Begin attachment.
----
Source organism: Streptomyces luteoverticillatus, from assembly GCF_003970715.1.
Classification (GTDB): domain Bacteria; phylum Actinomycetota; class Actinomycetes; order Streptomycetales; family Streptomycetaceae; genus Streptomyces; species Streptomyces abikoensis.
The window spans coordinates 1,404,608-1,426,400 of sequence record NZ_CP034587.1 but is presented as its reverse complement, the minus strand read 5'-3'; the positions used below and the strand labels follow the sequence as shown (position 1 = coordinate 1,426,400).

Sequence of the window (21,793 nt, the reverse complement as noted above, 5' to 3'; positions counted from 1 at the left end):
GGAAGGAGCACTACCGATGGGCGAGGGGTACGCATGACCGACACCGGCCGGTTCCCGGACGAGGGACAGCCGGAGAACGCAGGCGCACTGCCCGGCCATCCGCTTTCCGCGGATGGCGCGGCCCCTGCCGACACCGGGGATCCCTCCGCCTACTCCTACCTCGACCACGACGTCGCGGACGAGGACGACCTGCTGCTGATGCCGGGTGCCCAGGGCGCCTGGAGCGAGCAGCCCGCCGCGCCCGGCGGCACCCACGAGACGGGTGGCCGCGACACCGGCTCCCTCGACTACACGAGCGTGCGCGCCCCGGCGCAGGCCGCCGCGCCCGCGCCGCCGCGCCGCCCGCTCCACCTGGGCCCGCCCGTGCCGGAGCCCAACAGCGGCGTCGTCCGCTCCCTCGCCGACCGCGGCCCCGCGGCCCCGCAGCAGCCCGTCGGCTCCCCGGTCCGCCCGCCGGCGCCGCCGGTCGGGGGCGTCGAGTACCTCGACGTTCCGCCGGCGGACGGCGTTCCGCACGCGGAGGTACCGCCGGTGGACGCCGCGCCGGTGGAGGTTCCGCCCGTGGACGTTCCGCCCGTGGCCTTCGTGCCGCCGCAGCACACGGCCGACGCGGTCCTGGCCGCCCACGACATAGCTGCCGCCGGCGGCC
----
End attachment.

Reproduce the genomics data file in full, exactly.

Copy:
Source organism: Streptomyces luteoverticillatus, from assembly GCF_003970715.1.
Classification (GTDB): domain Bacteria; phylum Actinomycetota; class Actinomycetes; order Streptomycetales; family Streptomycetaceae; genus Streptomyces; species Streptomyces abikoensis.
The window spans coordinates 1,404,608-1,426,400 of sequence record NZ_CP034587.1 but is presented as its reverse complement, the minus strand read 5'-3'; the positions used below and the strand labels follow the sequence as shown (position 1 = coordinate 1,426,400).

Sequence of the window (21,793 nt, the reverse complement as noted above, 5' to 3'; positions counted from 1 at the left end):
GGAAGGAGCACTACCGATGGGCGAGGGGTACGCATGACCGACACCGGCCGGTTCCCGGACGAGGGACAGCCGGAGAACGCAGGCGCACTGCCCGGCCATCCGCTTTCCGCGGATGGCGCGGCCCCTGCCGACACCGGGGATCCCTCCGCCTACTCCTACCTCGACCACGACGTCGCGGACGAGGACGACCTGCTGCTGATGCCGGGTGCCCAGGGCGCCTGGAGCGAGCAGCCCGCCGCGCCCGGCGGCACCCACGAGACGGGTGGCCGCGACACCGGCTCCCTCGACTACACGAGCGTGCGCGCCCCGGCGCAGGCCGCCGCGCCCGCGCCGCCGCGCCGCCCGCTCCACCTGGGCCCGCCCGTGCCGGAGCCCAACAGCGGCGTCGTCCGCTCCCTCGCCGACCGCGGCCCCGCGGCCCCGCAGCAGCCCGTCGGCTCCCCGGTCCGCCCGCCGGCGCCGCCGGTCGGGGGCGTCGAGTACCTCGACGTTCCGCCGGCGGACGGCGTTCCGCACGCGGAGGTACCGCCGGTGGACGCCGCGCCGGTGGAGGTTCCGCCCGTGGACGTTCCGCCCGTGGCCTTCGTGCCGCCGCAGCACACGGCCGACGCGGTCCTGGCCGCCCACGACATAGCTGCCGCCGGCGGCC